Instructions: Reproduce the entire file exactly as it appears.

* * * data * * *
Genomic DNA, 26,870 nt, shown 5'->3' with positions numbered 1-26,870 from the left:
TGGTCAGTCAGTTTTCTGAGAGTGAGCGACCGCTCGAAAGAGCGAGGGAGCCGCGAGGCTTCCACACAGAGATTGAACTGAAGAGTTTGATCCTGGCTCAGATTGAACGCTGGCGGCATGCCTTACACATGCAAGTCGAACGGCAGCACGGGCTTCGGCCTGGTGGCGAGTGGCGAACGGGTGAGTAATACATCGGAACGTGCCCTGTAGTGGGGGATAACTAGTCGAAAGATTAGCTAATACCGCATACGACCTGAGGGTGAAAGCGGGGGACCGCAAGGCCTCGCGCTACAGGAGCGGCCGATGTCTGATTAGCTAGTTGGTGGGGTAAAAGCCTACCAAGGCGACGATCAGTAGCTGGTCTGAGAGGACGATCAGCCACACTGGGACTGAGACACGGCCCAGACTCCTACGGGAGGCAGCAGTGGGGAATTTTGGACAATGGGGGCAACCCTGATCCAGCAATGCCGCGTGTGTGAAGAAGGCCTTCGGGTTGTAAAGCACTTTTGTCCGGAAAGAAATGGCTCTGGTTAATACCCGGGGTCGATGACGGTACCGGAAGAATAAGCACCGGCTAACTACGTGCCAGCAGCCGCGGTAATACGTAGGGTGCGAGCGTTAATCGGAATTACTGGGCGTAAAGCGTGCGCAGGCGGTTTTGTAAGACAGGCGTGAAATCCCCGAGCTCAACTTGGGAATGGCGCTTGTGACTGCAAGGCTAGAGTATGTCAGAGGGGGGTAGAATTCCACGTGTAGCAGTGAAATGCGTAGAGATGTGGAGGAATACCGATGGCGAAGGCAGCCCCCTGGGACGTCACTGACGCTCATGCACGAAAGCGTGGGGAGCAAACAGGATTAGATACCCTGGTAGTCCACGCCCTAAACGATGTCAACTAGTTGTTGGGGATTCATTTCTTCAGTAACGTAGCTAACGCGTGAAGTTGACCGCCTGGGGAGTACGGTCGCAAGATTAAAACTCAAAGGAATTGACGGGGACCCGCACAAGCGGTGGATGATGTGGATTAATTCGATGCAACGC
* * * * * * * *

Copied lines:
Genomic DNA, 26,870 nt, shown 5'->3' with positions numbered 1-26,870 from the left:
TGGTCAGTCAGTTTTCTGAGAGTGAGCGACCGCTCGAAAGAGCGAGGGAGCCGCGAGGCTTCCACACAGAGATTGAACTGAAGAGTTTGATCCTGGCTCAGATTGAACGCTGGCGGCATGCCTTACACATGCAAGTCGAACGGCAGCACGGGCTTCGGCCTGGTGGCGAGTGGCGAACGGGTGAGTAATACATCGGAACGTGCCCTGTAGTGGGGGATAACTAGTCGAAAGATTAGCTAATACCGCATACGACCTGAGGGTGAAAGCGGGGGACCGCAAGGCCTCGCGCTACAGGAGCGGCCGATGTCTGATTAGCTAGTTGGTGGGGTAAAAGCCTACCAAGGCGACGATCAGTAGCTGGTCTGAGAGGACGATCAGCCACACTGGGACTGAGACACGGCCCAGACTCCTACGGGAGGCAGCAGTGGGGAATTTTGGACAATGGGGGCAACCCTGATCCAGCAATGCCGCGTGTGTGAAGAAGGCCTTCGGGTTGTAAAGCACTTTTGTCCGGAAAGAAATGGCTCTGGTTAATACCCGGGGTCGATGACGGTACCGGAAGAATAAGCACCGGCTAACTACGTGCCAGCAGCCGCGGTAATACGTAGGGTGCGAGCGTTAATCGGAATTACTGGGCGTAAAGCGTGCGCAGGCGGTTTTGTAAGACAGGCGTGAAATCCCCGAGCTCAACTTGGGAATGGCGCTTGTGACTGCAAGGCTAGAGTATGTCAGAGGGGGGTAGAATTCCACGTGTAGCAGTGAAATGCGTAGAGATGTGGAGGAATACCGATGGCGAAGGCAGCCCCCTGGGACGTCACTGACGCTCATGCACGAAAGCGTGGGGAGCAAACAGGATTAGATACCCTGGTAGTCCACGCCCTAAACGATGTCAACTAGTTGTTGGGGATTCATTTCTTCAGTAACGTAGCTAACGCGTGAAGTTGACCGCCTGGGGAGTACGGTCGCAAGATTAAAACTCAAAGGAATTGACGGGGACCCGCACAAGCGGTGGATGATGTGGATTAATTCGATGCAACGC